Well about an hour ago I took the bottle with the little bit of silicone/mineral spirits still oozing around in it and added more mineral spirits (totally non scientific without volumes or measurements). After shaking it up really well, I took a piece of the same 1.1oz ripstop weighing 10gm and kneaded it in the concoction for a few minutes. I then squeezed as much fluid off as I could and hung it up. I'll post the change in weight when it dries.
It was easier to soak the material, the entire piece was saturated without having to work the surface with a foam brush and I didn't have to wipe the extra silicone off the surface. I think the final weight will tell me how close it is to premade nysil. If it works out, it will be a vastly superior way to coat the nylon than the thick mixture I used the first time.
I've got a couple of hypotheticals / questions I'd like to pose, if anyone would care to take whacks at em, please do.
1. I'm thinking that the angles of a typical hammock tarp should shed water virtually all water with zero coating.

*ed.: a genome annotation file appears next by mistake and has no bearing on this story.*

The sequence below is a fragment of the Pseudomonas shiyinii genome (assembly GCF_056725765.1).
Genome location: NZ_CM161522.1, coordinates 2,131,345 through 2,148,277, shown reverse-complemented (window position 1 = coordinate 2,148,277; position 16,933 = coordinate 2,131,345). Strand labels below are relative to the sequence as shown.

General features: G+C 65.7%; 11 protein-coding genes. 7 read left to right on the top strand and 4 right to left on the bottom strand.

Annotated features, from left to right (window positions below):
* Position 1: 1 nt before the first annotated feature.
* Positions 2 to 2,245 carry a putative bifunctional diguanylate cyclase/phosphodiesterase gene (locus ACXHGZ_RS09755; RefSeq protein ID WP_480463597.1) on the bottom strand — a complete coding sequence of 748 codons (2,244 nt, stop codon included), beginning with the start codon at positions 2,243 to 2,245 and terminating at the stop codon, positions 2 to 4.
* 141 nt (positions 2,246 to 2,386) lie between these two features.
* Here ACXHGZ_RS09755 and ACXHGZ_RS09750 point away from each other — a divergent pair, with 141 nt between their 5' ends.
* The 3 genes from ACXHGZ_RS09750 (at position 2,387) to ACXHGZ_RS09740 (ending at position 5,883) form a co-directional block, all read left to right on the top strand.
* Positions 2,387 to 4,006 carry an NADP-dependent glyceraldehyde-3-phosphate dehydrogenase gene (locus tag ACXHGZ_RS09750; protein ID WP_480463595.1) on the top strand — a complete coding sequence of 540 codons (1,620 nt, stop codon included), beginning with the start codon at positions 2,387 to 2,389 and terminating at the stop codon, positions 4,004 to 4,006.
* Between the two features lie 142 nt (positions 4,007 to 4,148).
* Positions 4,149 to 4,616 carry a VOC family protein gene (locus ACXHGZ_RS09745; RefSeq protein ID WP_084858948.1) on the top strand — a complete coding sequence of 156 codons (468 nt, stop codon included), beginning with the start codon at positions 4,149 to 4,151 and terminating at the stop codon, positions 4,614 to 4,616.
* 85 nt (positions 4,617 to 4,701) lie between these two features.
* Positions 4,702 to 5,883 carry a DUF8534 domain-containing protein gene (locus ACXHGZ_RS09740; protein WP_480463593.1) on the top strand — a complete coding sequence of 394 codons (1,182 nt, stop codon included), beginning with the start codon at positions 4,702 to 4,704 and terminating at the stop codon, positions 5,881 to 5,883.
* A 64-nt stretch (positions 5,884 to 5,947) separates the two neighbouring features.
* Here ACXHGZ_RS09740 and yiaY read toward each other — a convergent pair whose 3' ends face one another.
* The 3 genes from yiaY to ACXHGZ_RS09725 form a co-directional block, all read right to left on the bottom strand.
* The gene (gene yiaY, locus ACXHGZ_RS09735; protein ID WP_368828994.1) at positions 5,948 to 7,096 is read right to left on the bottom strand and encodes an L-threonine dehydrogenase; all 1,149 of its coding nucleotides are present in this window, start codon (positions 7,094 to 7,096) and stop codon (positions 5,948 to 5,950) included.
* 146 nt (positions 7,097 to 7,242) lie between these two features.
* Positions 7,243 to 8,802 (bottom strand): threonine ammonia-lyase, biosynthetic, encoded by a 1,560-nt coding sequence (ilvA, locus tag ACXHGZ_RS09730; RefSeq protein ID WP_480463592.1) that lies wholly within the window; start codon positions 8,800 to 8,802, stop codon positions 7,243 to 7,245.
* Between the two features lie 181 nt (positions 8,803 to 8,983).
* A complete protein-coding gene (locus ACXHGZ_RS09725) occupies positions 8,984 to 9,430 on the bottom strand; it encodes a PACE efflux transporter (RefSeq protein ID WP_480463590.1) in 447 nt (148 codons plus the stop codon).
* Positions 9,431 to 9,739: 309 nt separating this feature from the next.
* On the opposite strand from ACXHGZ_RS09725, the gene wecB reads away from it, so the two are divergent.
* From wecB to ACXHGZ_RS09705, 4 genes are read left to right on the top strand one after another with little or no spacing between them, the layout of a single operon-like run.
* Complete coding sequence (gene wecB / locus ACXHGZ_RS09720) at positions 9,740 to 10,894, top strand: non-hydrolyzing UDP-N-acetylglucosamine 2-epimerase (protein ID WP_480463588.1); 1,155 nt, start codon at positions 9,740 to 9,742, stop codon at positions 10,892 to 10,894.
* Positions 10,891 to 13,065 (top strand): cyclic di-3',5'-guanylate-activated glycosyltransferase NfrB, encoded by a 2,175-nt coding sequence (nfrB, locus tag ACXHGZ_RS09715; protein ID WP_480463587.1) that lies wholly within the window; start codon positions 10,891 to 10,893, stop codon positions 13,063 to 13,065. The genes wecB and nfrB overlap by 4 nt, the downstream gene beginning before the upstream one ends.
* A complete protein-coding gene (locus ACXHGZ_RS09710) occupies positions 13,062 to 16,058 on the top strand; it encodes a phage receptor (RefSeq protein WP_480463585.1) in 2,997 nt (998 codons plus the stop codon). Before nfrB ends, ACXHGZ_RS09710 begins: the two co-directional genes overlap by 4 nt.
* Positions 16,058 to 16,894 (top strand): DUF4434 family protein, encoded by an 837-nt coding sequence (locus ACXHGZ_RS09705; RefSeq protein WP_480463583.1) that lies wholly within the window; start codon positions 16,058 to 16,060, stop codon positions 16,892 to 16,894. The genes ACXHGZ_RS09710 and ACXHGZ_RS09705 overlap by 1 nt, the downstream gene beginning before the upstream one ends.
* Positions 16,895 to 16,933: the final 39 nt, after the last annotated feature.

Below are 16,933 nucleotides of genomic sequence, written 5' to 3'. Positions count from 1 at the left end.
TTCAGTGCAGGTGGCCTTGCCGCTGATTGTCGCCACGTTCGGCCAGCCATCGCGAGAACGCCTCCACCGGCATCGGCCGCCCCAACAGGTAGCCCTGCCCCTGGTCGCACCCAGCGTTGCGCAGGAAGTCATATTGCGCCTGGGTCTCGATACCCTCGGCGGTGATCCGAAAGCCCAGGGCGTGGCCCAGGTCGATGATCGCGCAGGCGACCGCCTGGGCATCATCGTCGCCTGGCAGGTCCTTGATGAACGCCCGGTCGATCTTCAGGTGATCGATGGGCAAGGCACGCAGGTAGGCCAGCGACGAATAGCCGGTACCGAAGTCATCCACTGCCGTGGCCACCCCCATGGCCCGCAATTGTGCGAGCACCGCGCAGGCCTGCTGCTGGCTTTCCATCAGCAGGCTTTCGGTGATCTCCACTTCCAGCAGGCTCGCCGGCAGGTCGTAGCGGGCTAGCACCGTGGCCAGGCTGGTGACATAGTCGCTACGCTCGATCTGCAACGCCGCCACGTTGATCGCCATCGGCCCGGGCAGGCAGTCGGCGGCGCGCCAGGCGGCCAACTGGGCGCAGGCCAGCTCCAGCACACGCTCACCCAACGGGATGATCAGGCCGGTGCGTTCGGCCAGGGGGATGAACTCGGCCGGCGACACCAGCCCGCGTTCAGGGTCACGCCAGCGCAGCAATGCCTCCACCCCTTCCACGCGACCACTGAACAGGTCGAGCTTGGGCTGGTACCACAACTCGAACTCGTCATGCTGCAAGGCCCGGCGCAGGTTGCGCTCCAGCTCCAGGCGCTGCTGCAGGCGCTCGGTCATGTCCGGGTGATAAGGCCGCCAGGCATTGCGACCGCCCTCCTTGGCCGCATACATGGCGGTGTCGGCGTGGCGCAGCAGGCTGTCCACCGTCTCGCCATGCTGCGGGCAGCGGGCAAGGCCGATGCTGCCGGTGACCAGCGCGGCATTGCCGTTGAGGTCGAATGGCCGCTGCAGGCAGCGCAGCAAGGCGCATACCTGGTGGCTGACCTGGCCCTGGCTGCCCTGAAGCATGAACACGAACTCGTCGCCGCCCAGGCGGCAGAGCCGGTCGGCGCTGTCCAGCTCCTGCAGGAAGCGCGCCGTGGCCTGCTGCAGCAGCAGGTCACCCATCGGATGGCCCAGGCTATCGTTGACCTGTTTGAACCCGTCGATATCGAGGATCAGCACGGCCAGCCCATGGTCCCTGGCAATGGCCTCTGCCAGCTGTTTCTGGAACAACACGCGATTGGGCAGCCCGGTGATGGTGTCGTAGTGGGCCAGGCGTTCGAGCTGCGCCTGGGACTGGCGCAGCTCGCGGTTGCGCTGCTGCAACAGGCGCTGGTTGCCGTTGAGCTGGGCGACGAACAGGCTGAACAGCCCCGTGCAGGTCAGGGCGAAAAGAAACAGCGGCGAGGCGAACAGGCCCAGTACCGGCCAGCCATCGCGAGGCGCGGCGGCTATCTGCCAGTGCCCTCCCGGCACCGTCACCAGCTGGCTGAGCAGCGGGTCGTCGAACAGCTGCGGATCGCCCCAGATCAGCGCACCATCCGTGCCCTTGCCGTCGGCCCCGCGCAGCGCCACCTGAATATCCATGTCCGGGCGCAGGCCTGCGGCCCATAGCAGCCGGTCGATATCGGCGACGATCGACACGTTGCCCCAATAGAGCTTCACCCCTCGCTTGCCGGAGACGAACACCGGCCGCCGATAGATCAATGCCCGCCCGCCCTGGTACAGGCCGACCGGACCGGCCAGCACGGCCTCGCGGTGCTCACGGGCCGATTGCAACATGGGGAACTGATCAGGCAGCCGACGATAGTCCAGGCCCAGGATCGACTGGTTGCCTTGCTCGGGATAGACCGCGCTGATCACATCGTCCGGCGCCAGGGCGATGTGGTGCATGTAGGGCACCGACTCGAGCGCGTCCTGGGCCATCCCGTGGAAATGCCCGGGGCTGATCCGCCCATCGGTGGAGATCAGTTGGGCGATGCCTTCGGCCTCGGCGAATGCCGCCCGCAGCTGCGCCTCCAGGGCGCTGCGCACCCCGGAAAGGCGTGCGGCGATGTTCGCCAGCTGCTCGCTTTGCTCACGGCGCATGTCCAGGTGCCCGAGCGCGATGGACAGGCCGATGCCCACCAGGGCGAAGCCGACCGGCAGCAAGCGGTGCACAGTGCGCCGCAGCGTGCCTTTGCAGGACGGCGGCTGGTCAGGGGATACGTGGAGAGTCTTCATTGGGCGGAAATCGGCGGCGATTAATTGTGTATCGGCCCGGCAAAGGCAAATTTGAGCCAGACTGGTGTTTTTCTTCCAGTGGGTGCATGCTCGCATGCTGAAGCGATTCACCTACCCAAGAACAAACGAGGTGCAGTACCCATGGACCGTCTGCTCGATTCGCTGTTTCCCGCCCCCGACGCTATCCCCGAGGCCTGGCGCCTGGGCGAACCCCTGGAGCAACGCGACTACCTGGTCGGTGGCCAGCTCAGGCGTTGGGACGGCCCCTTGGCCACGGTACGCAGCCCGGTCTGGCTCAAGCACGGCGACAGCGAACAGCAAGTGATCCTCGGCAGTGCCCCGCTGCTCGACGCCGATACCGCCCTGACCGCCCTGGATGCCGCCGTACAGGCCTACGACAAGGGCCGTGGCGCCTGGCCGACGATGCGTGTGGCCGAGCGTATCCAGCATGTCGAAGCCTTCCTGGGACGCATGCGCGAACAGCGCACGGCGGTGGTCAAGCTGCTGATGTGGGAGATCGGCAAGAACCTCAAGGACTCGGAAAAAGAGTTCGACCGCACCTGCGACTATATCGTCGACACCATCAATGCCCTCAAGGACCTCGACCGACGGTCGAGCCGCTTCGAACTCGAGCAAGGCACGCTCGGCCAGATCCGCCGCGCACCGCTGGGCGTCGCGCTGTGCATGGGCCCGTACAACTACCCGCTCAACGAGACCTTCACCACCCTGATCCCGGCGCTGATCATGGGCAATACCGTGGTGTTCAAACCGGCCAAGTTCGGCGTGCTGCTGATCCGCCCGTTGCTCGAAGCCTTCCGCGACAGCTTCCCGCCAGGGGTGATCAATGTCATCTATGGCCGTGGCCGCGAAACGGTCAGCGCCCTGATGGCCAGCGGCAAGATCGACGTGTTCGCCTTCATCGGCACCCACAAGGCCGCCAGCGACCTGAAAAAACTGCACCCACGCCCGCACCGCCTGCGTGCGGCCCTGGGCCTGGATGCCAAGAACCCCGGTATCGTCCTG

2. There could be a water problem from capillary action of hanging a nylon tarp over a centerline. Or from water running down the tie offs and creeping in. Are there others I've not thought of?
3. I'm thinking paint roller's width of sil at the center line would kill the action of #2.
4. Has anyone tried this using wax? Waxed cotton used to be the sil of the day. Would nylon absorb it like cotton does?
Last edited by rturtle; 12-19-2011 at 17:04.
I don't have enough experience hanging in the rain to comment about the angle. So far when I have used mine it wasn't pitched real steeply. Water would hang around quite a bit before pooling and running off.
I also hang my tarp under the ridge line with a prussic on each end to move the tarp along the ridge line to where I want it more easily.
On my experiment with the thinner silicone, my scale wasn't sensitive enough to measure the weight gain accurately. It went from 10gm to 11gm, but it needs another decimal of accuracy. I bet it is very close to commercial material.
Here is an example of my first bridge hanging. If I would have hung my tarp about a foot higher it would have been nearly perfect.
Thanks for the input. Just wanted to leave this here. In researching this, I found one of the things the industry uses:
Dow Corning LS 4325 is the solvent based silicone recommended for tents.
Last edited by rturtle; 12-21-2011 at 10:05.
That's true for the solventless Liquid Silicone Rubber. The solvent based stuff might be doable?